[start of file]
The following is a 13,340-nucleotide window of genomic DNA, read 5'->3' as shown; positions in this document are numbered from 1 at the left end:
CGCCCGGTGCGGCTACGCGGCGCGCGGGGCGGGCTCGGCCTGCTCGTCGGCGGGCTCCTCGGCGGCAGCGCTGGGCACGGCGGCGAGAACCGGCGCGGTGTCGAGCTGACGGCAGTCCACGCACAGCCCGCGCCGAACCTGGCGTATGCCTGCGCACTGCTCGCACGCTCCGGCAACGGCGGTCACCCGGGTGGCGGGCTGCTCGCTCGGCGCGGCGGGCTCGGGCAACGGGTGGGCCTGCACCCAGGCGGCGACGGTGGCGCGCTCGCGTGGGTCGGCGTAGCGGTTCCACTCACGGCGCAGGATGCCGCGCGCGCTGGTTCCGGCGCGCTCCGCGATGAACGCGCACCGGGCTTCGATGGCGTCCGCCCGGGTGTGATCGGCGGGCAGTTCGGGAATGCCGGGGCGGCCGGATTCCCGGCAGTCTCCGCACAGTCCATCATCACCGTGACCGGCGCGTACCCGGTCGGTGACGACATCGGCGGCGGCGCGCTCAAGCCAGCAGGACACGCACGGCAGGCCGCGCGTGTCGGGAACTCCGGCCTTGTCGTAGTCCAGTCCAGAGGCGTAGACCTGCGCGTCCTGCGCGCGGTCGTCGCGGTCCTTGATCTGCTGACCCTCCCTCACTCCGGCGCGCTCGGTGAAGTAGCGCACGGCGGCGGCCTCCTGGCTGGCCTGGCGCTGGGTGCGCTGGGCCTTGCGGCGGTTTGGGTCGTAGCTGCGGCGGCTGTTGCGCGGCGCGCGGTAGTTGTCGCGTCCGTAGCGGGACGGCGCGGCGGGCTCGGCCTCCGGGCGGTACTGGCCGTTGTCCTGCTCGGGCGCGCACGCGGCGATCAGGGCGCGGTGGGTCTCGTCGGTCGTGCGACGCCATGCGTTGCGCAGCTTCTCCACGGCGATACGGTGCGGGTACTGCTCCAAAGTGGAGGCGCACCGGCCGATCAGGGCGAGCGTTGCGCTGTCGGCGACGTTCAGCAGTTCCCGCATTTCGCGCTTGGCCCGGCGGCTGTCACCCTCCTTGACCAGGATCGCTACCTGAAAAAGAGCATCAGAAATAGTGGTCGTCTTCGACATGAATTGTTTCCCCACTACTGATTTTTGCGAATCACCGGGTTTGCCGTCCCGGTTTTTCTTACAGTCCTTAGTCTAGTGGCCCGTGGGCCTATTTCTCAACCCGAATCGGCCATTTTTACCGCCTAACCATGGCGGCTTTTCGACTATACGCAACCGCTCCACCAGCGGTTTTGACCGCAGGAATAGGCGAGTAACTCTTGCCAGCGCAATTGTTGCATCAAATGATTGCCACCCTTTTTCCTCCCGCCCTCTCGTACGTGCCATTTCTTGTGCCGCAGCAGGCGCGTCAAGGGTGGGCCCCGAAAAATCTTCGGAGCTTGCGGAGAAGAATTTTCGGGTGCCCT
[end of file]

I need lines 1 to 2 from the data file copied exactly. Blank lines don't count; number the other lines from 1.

The following is a 13,340-nucleotide window of genomic DNA, read 5'->3' as shown; positions in this document are numbered from 1 at the left end:
CGCCCGGTGCGGCTACGCGGCGCGCGGGGCGGGCTCGGCCTGCTCGTCGGCGGGCTCCTCGGCGGCAGCGCTGGGCACGGCGGCGAGAACCGGCGCGGTGTCGAGCTGACGGCAGTCCACGCACAGCCCGCGCCGAACCTGGCGTATGCCTGCGCACTGCTCGCACGCTCCGGCAACGGCGGTCACCCGGGTGGCGGGCTGCTCGCTCGGCGCGGCGGGCTCGGGCAACGGGTGGGCCTGCACCCAGGCGGCGACGGTGGCGCGCTCGCGTGGGTCGGCGTAGCGGTTCCACTCACGGCGCAGGATGCCGCGCGCGCTGGTTCCGGCGCGCTCCGCGATGAACGCGCACCGGGCTTCGATGGCGTCCGCCCGGGTGTGATCGGCGGGCAGTTCGGGAATGCCGGGGCGGCCGGATTCCCGGCAGTCTCCGCACAGTCCATCATCACCGTGACCGGCGCGTACCCGGTCGGTGACGACATCGGCGGCGGCGCGCTCAAGCCAGCAGGACACGCACGGCAGGCCGCGCGTGTCGGGAACTCCGGCCTTGTCGTAGTCCAGTCCAGAGGCGTAGACCTGCGCGTCCTGCGCGCGGTCGTCGCGGTCCTTGATCTGCTGACCCTCCCTCACTCCGGCGCGCTCGGTGAAGTAGCGCACGGCGGCGGCCTCCTGGCTGGCCTGGCGCTGGGTGCGCTGGGCCTTGCGGCGGTTTGGGTCGTAGCTGCGGCGGCTGTTGCGCGGCGCGCGGTAGTTGTCGCGTCCGTAGCGGGACGGCGCGGCGGGCTCGGCCTCCGGGCGGTACTGGCCGTTGTCCTGCTCGGGCGCGCACGCGGCGATCAGGGCGCGGTGGGTCTCGTCGGTCGTGCGACGCCATGCGTTGCGCAGCTTCTCCACGGCGATACGGTGCGGGTACTGCTCCAAAGTGGAGGCGCACCGGCCGATCAGGGCGAGCGTTGCGCTGTCGGCGACGTTCAGCAGTTCCCGCATTTCGCGCTTGGCCCGGCGGCTGTCACCCTCCTTGACCAGGATCGCTACCTGAAAAAGAGCATCAGAAATAGTGGTCGTCTTCGACATGAATTGTTTCCCCACTACTGATTTTTGCGAATCACCGGGTTTGCCGTCCCGGTTTTTCTTACAGTCCTTAGTCTAGTGGCCCGTGGGCCTATTTCTCAACCCGAATCGGCCATTTTTACCGCCTAACCATGGCGGCTTTTCGACTATACGCAACCGCTCCACCAGCGGTTTTGACCGCAGGAATAGGCGAGTAACTCTTGCCAGCGCAATTGTTGCATCAAATGATTGCCACCCTTTTTCCTCCCGCCCTCTCGTACGTGCCATTTCTTGTGCCGCAGCAGGCGCGTCAAGGGTGGGCCCCGAAAAATCTTCGGAGCTTGCGGAGAAGAATTTTCGGGTGCCCT